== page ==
Blah blah . 144Hz is enough . More than enough . Who can react in 1/100s , no one . Only will consume energy and cause damage to Nature .
Imagine wasting money and power to not be a noob! Don't believe Nvidia's marketing that you need 500 fps to be good at gaming.
I'm gaming at 120 fps 4k cx oled, for me this is a perfect balance anything more is gravy.
Gamers should find their own personal threshold instead of buying into the marketing hype!
 
Not sure I need one, but if I had a chance to play a shooter game on a PC that can go this far, I would be very excited to try it.
144hz makes a difference, hardly anyone argues now. Over 3 times as much, interesting indeed.
But at the same time it is a bit sad. There all of these cool technologies coming out, and one thing, one PC part that is required to unleash these features stays expensive af.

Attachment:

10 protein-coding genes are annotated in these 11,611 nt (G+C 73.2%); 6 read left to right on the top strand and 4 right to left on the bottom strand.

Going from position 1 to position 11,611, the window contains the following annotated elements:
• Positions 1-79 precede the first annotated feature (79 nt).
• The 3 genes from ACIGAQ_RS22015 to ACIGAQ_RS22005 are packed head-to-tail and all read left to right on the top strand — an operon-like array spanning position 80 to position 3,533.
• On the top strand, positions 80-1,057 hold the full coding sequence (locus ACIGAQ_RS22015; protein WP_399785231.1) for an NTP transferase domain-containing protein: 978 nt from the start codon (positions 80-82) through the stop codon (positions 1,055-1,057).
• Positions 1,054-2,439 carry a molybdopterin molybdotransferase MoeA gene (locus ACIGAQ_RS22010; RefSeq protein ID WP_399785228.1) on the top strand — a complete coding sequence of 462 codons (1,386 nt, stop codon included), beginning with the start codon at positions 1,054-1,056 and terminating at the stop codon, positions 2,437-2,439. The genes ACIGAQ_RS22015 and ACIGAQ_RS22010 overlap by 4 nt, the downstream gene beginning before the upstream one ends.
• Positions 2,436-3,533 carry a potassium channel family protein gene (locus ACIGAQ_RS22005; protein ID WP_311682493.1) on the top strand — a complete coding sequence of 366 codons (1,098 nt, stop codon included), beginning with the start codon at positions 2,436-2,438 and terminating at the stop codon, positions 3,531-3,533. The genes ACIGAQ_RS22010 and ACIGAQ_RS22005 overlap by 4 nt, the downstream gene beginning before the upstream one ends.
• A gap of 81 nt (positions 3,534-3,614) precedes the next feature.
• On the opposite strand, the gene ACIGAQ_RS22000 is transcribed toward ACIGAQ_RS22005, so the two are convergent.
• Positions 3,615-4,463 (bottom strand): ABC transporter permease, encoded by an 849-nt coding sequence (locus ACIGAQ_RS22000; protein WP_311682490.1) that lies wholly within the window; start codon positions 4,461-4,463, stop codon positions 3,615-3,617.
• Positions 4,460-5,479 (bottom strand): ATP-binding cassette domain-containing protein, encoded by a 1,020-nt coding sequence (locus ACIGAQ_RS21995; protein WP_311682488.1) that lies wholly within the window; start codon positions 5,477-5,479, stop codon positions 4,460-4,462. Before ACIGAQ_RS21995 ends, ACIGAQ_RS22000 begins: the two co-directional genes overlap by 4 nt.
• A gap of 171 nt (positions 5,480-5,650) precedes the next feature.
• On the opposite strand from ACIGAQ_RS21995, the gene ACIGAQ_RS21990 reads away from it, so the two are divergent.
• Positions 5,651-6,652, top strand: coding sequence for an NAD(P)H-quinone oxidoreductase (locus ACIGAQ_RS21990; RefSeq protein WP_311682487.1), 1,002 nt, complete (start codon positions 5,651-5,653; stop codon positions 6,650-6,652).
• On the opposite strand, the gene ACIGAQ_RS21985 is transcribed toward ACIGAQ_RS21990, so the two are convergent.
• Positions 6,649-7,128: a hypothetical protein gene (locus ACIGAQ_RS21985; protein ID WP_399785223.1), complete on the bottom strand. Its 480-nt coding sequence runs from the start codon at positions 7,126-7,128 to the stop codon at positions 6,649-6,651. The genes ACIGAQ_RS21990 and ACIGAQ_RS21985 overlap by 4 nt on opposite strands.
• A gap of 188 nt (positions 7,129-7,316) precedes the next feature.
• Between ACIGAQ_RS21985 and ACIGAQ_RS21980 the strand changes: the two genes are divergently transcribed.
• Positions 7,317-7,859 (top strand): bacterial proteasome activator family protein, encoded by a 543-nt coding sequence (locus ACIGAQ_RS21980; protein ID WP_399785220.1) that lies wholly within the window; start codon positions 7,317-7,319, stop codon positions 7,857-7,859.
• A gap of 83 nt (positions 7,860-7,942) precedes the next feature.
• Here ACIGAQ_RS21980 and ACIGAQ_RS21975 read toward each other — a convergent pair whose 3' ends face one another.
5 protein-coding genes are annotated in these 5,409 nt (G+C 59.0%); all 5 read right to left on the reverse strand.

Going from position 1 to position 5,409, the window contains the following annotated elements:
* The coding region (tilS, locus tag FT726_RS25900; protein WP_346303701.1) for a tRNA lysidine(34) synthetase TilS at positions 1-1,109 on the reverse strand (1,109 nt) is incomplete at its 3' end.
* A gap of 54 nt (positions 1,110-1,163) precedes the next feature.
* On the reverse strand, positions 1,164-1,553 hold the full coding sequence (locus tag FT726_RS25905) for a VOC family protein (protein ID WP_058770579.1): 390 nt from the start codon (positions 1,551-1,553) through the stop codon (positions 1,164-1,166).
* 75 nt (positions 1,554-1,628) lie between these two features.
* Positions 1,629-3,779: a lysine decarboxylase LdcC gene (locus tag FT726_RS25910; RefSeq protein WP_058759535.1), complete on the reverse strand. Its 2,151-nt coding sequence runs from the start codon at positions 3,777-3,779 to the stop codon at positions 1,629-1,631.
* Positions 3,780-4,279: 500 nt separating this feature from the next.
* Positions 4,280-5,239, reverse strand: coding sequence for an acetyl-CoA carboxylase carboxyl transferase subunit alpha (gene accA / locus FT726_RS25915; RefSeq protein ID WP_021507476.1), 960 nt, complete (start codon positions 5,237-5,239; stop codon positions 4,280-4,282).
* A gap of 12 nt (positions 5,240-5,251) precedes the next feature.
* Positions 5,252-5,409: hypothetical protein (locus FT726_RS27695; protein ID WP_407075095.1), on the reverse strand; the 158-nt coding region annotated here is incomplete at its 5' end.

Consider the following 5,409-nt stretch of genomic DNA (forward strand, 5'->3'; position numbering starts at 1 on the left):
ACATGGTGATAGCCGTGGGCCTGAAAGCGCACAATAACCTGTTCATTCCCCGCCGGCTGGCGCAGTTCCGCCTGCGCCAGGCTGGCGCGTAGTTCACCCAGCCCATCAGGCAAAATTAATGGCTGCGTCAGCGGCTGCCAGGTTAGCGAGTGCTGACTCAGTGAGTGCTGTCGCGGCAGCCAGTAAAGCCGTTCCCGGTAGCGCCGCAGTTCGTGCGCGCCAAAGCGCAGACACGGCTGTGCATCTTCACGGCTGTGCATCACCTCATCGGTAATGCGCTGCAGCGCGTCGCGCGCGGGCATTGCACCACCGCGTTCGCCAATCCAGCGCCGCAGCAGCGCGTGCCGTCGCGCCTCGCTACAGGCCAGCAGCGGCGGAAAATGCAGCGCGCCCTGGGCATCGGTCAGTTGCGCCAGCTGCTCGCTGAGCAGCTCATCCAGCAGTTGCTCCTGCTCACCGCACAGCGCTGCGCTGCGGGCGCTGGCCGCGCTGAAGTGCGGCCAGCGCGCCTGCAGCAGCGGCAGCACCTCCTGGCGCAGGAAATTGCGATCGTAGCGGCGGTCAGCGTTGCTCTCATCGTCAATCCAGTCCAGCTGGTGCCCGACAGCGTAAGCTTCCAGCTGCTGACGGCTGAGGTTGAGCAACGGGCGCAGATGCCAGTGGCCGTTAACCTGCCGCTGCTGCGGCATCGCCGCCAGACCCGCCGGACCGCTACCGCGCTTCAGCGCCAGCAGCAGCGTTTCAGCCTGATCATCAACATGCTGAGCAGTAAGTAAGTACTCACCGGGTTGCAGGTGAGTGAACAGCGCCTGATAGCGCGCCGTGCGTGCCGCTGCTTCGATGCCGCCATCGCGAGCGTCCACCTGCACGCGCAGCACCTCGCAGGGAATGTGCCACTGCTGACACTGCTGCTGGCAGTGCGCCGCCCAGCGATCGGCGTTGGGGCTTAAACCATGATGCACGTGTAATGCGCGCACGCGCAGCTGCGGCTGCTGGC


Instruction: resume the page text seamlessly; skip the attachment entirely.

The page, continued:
The thing is humans aren't ai, we don't respond to 3x improvement in frames linearly ( compared to the resources used). In my observation and personal experience once you reach your personal threshold of input latency everything else is in a plautau affect.
Take home message find your own personal threshold vs marketing bs!
 
My god so many frames to be thrown away ,you have to be masturbating every day 4 to 10 times to deep that far in to sh .t and they know it !! MY GOD so much stupidity in a monitor that just exist for the lower brain !!!if you can afford it as part of your setup good for you and for them ,if you can think them you won't need it !!Next best thing is a 240 hz monitor wich is affordable Haa not even that for the middle class ,it is funny how they managed to convince people that even that is need it!! FFS not even 4090 will get you there ,are we talking about the 1 percent of gamers!??!??